1. Neoconservative Metaphysics: The neocons take the “political community” or what Irving Kristol called the “collective self” as the primary unit of moral, social and political value. They accept Plato’s premise that the polis or the nation is the only community adequate for the fulfillment of man’s natural end or telos, which they associate with what they variously call the “public interest” or the “common good.” The actual content of the “public interest” is whatever wise and benevolent men say it is, which is precisely why it should never be defined. The highest task of neoconservative statesmanship is to superimpose ideological unity on the “collective self” in the name of an ever-shifting “public interest.”
  2. Neoconservative Epistemology: Neoconservatives begin with the Platonic assumption that ordinary people are irrational and must be guided by those who are rational. According to Irving Kristol, there are “different kinds of truth for different kinds of people. There are truths appropriate for children; truths appropriate for students; truths that are appropriate for educated adults, and the notion that there should be one set of truths available to everyone is a modern democratic fallacy.” The highest truth in Strauss and Kristol is restricted to the philosopher, while the common man is and must be limited to “knowledge” of a different sort: to myth, revelation, custom, and prejudice. Neoconservatives believe the opinions of the nation must therefore be shaped by those who rule. To control ideas is to control public opinion, which in turn is to control the regime as a whole. Ultimately, the vulgar must be ruled by faith and by faith’s necessary ally, force.
  3. Neoconservative Ethics: If you believe, as Straussianized neocons do, that there are “different kinds of truth for different kinds of people,” then you must believe that there are and must be different moral codes as well. Ordinary people need some form of conventional morality that is easily learned, followed, and transmitted from one generation to another. The vulgar many need piety and patriotism as the ordering myths by which to live. For the neocons, morality is conventional and pragmatic. Because they regard the nation as the primary unit of political value and because they identify the “public interest” with the purpose of government, they regard moral good and virtue to be that which works—not for the individual, but for the nation. Morality is therefore defined as overcoming one’s petty self-interest so as to sacrifice for the common good.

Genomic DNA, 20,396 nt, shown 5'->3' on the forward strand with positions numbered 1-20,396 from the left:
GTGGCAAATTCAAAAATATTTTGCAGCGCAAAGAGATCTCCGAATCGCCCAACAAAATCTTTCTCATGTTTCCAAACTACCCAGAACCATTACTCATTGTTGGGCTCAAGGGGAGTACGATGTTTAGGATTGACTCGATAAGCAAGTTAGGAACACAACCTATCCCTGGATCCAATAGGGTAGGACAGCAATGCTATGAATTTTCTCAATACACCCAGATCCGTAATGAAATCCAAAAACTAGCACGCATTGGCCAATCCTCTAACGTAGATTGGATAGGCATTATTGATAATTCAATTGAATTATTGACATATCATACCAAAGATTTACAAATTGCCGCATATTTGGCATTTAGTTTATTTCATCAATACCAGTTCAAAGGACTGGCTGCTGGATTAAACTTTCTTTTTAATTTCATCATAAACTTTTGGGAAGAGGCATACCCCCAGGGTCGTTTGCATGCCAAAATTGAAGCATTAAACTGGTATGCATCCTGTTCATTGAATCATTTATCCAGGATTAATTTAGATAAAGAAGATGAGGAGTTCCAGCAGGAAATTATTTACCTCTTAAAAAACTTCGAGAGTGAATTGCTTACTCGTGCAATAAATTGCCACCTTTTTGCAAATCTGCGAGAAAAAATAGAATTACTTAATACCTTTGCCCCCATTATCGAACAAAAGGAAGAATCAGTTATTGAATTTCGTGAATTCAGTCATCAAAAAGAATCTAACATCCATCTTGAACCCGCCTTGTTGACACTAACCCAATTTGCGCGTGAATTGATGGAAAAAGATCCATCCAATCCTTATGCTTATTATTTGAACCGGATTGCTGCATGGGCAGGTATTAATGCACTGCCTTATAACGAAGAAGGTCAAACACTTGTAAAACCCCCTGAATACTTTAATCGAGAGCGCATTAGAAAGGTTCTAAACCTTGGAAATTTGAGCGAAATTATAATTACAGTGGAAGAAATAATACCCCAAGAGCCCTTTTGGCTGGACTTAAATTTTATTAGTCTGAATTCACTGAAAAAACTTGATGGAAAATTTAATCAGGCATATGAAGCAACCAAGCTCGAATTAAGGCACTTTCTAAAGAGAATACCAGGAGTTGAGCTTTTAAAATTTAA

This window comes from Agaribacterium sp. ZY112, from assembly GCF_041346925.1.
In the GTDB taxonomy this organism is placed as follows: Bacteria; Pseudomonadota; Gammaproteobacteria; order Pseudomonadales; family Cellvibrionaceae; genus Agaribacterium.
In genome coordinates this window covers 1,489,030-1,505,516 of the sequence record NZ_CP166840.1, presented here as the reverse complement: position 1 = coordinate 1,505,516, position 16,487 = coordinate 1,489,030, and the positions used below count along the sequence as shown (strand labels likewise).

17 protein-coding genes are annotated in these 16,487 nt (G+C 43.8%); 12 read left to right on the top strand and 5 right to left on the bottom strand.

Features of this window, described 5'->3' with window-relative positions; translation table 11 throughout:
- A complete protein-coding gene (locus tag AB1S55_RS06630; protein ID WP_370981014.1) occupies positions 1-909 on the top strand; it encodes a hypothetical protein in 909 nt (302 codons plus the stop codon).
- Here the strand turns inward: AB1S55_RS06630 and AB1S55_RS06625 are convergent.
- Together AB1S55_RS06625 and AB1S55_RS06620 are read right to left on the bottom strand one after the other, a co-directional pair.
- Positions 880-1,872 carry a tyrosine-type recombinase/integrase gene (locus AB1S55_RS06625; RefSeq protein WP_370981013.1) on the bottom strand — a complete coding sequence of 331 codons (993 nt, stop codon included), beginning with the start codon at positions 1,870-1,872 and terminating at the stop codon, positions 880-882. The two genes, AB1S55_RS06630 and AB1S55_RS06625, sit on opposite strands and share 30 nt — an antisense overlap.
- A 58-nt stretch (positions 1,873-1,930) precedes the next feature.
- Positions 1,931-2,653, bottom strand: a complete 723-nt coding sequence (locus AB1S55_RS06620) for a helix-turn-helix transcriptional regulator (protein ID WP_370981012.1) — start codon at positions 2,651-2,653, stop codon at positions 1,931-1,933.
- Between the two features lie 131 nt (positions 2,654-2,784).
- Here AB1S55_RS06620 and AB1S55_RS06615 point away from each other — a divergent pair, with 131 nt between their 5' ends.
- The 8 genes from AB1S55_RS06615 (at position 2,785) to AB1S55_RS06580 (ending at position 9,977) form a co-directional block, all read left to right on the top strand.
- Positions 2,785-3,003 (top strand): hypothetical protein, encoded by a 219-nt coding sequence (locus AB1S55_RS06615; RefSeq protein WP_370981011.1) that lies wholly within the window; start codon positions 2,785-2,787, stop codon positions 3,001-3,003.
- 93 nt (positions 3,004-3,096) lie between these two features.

4. Neoconservative Politics: Central to the neoconservatives’ philosophy of governance is the conceit that it is possible, in the words of Kristol, for a small elite “to have an a priori knowledge of what constitutes happiness for other people.” Because common people cannot possibly know what they really want or what constitutes their true happiness, it is entirely appropriate for a philosophically trained political elite to guide them to their true happiness and to prevent them from making bad decisions. The highest purpose of neoconservative statesmanship is therefore to shape preferences, form habits, cultivate virtues, and create the “good” society, a society that is known a priori to those of superior philosophic wisdom. The neocons therefore advocate using government force to make “good” choices for America’s nonphilosophers in order to nudge them in certain directions—that is, toward choosing a life of virtue and duty. As Strauss made clear in his most influential work Natural Right and History, wise statesmen must learn to use “forcible restraint” and “benevolent coercion” in order to keep down the selfish and base desires of ordinary men.

The culmination of the neoconservatives’ political philosophy is their call for a “national-greatness conservatism.” Following Irving Kristol and Leo Strauss, David Brooks, William Kristol, and a new generation of neocons proclaimed the “nation” as the fundamental unit of political reality, “nationalism” as the rallying cry for a new public morality, and the “national interest” as the moral standard of political decisionmaking. This new nationalism, according to Brooks, “marries community goodness with national greatness.”

This is very interesting stuff – if you're interested in this sort of thing, of course – and heartily recommended. Thompson finishes off with a disquieting comparison between neocons and fascism. Go and read the whole thing!